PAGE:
Opinion: Did the verdicts in the school shooting cases deliver justice?


Editor’s note: Joey Jackson is a criminal defense attorney and legal analyst for CNN and HLN. The opinions expressed in this piece are his own. See more reviews on CNN.



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In the wake of this week’s verdicts involving Parkland, Florida school shooter Nikolas Cruz and Sandy Hook Elementary School shooting denialist Alex Jones, our justice system has come under intense scrutiny.

Gun violence and the tragic consequences of mass shootings continue to haunt our nation. Because of this, America was focused like a laser beam on what justice would look like for the juries trying them in both cases.

In the Parkland case, the school shooting avoided the death penalty, prompting many to question where justice has gone, or if the word can even be used in relation to the outcome. In the Sandy Hook case, the deniers of the shooting were awarded a nearly $1 trillion judgment to be paid to the families. Although it looked more like the justice people craved, many now wonder if the families will see any of the jury’s award.

Together, these rulings call into question whether our justice system is still viable or, instead, is irredeemably broken.

The only reason the Parkland case went to trial was for prosecutors to secure the death penalty. Cruz, who was 19 when he opened fire at Marjory Stoneman Douglas High School, already pleaded guilty last year to his 2018 actions, which left 17 dead and 17 injured. But the prosecutor, after consulting the families, wanted to favor the shooting death.

In order to achieve this result, however, the 12 members of the jury would have to unanimously decide that this punishment was justified. Their task was to decide whether the “aggravating factors” related to Cruz’s behavior — including the cold, calculated and premeditated nature of his actions — were sufficient to outweigh the “mitigating factors.” The defense pointed to mitigating factors such as his mother’s drug and alcohol use while he was still in the womb, as well as his troubled upbringing and the general upheaval in his life. In the end, with a three-member jury, he will be sentenced to life without parole.

The verdict left the families of the Parkland victims devastated, with one father saying he was “sick of those juries.” His was a widely held sentiment. If mischievous, despicable, heartless and dishonest acts like Cruz’s don’t warrant death, it’s hard to know any such circumstances. Regardless of one’s opinion on the death penalty, it is hard to ignore the anguish and pain of those families who hoped and wanted more. Can the decision of the Florida jury be said to be fair?

In Connecticut, six jurors in the civil case against Jones unanimously concluded that his lies about the 2012 Sandy Hook massacre – which left 26 dead, including 20 children aged 6 and 7 – were fraudulent, defamatory, false and emotional. harmful to families. Most observers of the cases applauded the ruling, both for its size and the message it sent.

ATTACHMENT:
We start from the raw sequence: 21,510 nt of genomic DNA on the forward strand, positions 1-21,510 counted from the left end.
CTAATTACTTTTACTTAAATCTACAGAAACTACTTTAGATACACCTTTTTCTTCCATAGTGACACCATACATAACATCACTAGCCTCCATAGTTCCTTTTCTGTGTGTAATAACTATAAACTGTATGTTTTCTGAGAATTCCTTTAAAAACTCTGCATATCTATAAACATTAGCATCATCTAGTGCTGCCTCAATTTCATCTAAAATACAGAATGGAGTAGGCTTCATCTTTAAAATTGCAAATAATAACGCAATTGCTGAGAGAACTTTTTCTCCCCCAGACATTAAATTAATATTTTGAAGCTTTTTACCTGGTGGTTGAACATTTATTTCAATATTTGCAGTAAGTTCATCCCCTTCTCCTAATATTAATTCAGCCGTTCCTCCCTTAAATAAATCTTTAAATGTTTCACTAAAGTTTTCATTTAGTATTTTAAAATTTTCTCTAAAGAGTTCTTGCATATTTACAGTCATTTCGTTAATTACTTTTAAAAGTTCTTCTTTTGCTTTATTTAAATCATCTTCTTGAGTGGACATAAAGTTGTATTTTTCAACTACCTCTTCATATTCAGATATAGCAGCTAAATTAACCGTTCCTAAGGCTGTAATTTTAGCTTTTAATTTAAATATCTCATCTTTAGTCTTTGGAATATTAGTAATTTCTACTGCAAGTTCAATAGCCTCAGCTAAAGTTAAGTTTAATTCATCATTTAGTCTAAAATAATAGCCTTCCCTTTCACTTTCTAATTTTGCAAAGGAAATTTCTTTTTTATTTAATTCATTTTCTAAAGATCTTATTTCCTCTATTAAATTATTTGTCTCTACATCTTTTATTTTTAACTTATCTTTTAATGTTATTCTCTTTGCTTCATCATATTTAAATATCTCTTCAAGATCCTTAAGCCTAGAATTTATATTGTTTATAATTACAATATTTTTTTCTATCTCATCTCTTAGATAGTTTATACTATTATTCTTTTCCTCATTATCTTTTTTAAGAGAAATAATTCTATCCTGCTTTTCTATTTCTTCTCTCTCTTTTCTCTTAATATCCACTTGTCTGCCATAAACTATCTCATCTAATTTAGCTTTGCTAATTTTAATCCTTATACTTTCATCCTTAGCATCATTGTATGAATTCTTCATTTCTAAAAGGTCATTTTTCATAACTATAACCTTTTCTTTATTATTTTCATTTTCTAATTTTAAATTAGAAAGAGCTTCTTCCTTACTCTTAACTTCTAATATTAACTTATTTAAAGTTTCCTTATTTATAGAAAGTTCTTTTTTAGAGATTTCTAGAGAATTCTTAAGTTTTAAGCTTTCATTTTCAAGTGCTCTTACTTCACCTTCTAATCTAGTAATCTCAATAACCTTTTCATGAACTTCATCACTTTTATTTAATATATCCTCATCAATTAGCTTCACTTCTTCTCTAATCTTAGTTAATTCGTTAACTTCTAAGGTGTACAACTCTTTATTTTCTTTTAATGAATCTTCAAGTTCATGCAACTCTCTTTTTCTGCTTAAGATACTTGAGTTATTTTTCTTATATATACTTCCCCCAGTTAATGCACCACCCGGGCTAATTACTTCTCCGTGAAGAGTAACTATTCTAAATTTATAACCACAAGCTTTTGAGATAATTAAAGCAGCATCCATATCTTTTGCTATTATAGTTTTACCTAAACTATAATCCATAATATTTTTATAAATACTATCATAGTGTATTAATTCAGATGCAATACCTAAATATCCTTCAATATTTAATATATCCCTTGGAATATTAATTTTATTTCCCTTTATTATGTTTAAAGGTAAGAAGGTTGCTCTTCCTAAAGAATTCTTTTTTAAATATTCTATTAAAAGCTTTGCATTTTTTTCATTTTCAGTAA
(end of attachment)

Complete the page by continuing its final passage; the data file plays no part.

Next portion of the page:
Given the $965 million awarded to families, it’s hard to say the system didn’t work. But was the prize so great as to be uncollectible? Perhaps a smaller award meant more by way of justice because his ability to pay could be more accurate.

Instead, questions remain about how much of that reward families will ever see. Will Jones continue to hide and hide his money, use bankruptcy to shield himself from liability and keep the family one step ahead of their creditors with endless appeals and legal maneuvering?

Either way, the system provides Jones with several avenues of attraction and additional means of protecting his assets. And isn’t that exactly the process that is needed? Even those among us who have hated our laws can use every legal means to avoid judgment and collection. If he tries to hide his assets illegally, there are ways families can take to thwart his efforts. That’s our system at work.

Both of those cases involved horrific school shootings, guns (and young people) rioting, senseless violence, and the tragic deaths of innocent children and selfless teachers and staff. The families affected by these horrific shootings have been forever changed and have had to relive the agony through these trials. They did this in pursuit of justice, whether or not they could ever fully see it.

But when we stop to think about the results, maybe the system worked as intended. Jones has been called out for his misrepresentations and contemptuous behavior. In fact, he is paying a high reputational price in the public square.

As such, conspiracy theorists may think twice in the future. So even if the families never see the money, they have forever changed the dynamics of the conspiracy, and the consequences for those who spread hate and lies.

And for Cruz, the 12 jurors could not agree on a sentence. The reversal of the jury’s disagreement was a life sentence. That is the balance that our judicial system provides. So the prosecutor and the family, who did not get the death penalty requested by Cruz, will suffer a punishment, a punishment that will force them to reflect on the carnage for years, even decades.

The sentences may not have been ideal, especially for the families involved, but both handed down hefty sentences nonetheless. Our judicial system is no doubt imperfect, but in all the controversy, confusion, bitterness, bitter feelings and disagreements, it is working as intended.